Last year nature provided all that a Polish farmer could ask for.
''The sun shone just at the right periods, and the rain was always just enough and stopped when it should,'' remarks an American agricultural expert who saw it all.
But man-made policies failed to take advantage of it - and the government now admits as much.
The private farmers who till more than 75 percent of Poland's land did not receive enough seed, fertilizers, pesticides, or tools. They still managed to make a significant contribution to this food-short nation's larders. But not nearly as much as they might have done.
''It wes a perfect growing season and there's not a chance in 100 it will repeat itself again so soon as this year,'' the expert said. ''The government has got to find another answer.''
Five years of general agricultural decline, mainly because of neglect of private farmers' pleas for machinery and inputs, underlie the crisis that broke in mid-1980.
Probably only the military-type operation controlling distribution to ensure the basic ration of meat and other necessities has gotten Poland through this harsh winter without greater hazards. Had popular unrest over food shortages increasedit could have proved more dangerous to internal stability than political agitation.
So agriculture is getting official attention in a way it rarely has before. The government seems to be acknowledging that is the only way to win the support of private farmers in the vital battle for food.
In fact, it appears that agriculture is the one area where the promised continuation of the process of ''renewal'' is sure to go forward. The Polish parliament is soon to begin considering two bills that assure private farmers of legal title to their land and promise better state-funded social conditions in the countryside and more independence for farmers.
Three million prvate holdings spread over three-quarters of the arable area of Poland. Thase plots range from scarcely an acre (half a hectare) up to 125 acres, the maximum permitted by law.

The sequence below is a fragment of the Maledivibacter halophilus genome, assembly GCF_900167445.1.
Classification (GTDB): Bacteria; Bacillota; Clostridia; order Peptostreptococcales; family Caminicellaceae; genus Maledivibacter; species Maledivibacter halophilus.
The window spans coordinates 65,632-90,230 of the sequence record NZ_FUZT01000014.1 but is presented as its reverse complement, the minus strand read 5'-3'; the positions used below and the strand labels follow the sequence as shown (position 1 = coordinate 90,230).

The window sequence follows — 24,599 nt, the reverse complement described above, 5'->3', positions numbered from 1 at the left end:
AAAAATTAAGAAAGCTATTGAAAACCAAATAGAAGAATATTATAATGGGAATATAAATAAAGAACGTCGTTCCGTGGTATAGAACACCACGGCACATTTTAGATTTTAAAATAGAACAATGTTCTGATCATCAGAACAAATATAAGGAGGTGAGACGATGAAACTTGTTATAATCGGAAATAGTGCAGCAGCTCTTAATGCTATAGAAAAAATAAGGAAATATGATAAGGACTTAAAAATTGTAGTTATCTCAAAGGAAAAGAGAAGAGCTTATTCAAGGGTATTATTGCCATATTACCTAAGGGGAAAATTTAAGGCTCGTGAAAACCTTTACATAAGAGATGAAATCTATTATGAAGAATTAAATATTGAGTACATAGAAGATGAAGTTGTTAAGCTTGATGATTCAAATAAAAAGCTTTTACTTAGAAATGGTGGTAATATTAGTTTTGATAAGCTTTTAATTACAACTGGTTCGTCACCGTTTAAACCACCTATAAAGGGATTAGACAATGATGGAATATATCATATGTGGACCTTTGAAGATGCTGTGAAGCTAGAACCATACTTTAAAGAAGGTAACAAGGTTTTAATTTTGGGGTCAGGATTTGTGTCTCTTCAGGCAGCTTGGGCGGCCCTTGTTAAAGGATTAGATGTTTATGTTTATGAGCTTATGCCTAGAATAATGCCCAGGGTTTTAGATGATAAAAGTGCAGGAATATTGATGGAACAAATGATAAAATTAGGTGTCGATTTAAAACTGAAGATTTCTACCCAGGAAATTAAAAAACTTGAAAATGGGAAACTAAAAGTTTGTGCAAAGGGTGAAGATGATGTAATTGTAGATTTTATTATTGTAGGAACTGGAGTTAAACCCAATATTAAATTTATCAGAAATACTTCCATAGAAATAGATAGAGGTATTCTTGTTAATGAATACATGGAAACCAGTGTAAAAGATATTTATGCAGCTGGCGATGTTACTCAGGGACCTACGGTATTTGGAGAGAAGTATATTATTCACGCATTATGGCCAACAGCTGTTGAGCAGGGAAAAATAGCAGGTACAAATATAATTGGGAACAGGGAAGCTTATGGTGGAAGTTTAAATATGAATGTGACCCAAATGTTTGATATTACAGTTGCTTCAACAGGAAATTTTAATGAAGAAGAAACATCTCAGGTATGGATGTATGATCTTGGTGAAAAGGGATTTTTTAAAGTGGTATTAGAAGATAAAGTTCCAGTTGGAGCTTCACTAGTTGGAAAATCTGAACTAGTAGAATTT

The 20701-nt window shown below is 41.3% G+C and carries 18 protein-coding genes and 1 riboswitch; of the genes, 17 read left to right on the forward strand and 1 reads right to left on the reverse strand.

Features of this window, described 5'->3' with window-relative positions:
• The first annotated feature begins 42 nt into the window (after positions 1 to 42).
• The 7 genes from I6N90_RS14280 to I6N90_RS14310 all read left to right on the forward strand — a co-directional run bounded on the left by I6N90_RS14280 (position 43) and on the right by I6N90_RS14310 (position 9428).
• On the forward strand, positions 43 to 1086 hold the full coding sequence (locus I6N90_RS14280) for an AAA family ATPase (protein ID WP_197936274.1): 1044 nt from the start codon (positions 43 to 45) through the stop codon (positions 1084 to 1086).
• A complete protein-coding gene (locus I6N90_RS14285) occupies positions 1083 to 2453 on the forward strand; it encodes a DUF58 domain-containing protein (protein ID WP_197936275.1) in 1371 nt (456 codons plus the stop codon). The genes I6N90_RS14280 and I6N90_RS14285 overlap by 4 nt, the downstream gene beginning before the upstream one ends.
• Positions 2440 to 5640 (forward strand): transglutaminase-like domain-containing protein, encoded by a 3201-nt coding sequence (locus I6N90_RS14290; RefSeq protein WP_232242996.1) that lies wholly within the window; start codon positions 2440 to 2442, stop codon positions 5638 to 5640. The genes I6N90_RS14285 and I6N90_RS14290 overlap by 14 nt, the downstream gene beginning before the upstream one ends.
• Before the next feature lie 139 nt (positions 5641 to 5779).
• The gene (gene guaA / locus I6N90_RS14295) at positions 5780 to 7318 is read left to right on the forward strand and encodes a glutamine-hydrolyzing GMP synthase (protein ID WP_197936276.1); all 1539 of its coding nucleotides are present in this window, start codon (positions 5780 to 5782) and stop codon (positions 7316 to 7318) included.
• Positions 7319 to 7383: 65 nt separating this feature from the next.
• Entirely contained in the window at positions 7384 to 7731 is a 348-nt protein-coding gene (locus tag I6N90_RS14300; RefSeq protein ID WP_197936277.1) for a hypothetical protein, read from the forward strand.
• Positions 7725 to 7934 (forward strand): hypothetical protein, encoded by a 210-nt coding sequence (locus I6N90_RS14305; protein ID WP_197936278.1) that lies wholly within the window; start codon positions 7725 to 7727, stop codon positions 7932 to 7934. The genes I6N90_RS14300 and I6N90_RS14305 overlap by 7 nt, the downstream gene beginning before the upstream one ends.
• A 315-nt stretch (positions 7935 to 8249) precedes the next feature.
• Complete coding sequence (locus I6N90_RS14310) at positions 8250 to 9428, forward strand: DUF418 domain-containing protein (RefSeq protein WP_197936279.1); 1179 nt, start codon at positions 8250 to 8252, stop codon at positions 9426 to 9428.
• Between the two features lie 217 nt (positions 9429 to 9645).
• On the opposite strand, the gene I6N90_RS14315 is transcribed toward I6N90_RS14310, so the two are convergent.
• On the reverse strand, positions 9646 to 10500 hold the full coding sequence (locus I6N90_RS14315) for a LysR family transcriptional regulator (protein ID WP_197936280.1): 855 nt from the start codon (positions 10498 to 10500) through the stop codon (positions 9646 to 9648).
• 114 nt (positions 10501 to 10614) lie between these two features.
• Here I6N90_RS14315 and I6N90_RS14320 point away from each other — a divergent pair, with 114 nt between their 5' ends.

A million are less than 12 acres. Nearly 1 million plots are worked by people at or past retirement age. Many owners have scattered parcels of land; almost all lack many of the elementary means of production.
For a decade, consumer items like cars - from the heavily invested Polish Fiat license - had priority over agriculture. And state farms got twice as much of the available production and technical means per acre as the private sector.
Private peasants pleaded in vain for ''simple farming tools'' and basic inputs. Rakes, spades, hammers, axes, scythes, and chains were no more forthcoming than was a tractor suited to small-scale farming.
Warsaw's Ursus tractor plant is still building a foundry started six years ago. Spread over 240,000 square meters of factory floor, the plant is based on British tractor and engine patents and has the biggest potential in Europe. But last year's output was 12 percent below 1980's. At present there reportedly are 50,000 units waiting for tires and oil filters.
Where modern agricultures use more than 4.5 pounds of pesticides per acre, Poland's gets less than half a pound. This alone cut the country's harvest by 15 to 20 percent last year.
This spring Polish farms will get even less fertilizer than last year, and only half as much seed.
But the private farmers were promised a new deal last year. And some farm reforms are moving forward, even though their union, Rural Solidarity, remains suspended.
This year the private sector is promised fully 60 percent of all resources available for farming. Agriculture Minister Jerzy Wojtecki says that ''increasing and stabilizing food production can only be possible if the countryside can purchase more fertilizer, pesticides, machines, and construction materials, and if we can enlarge land improvement and a broad area of services.''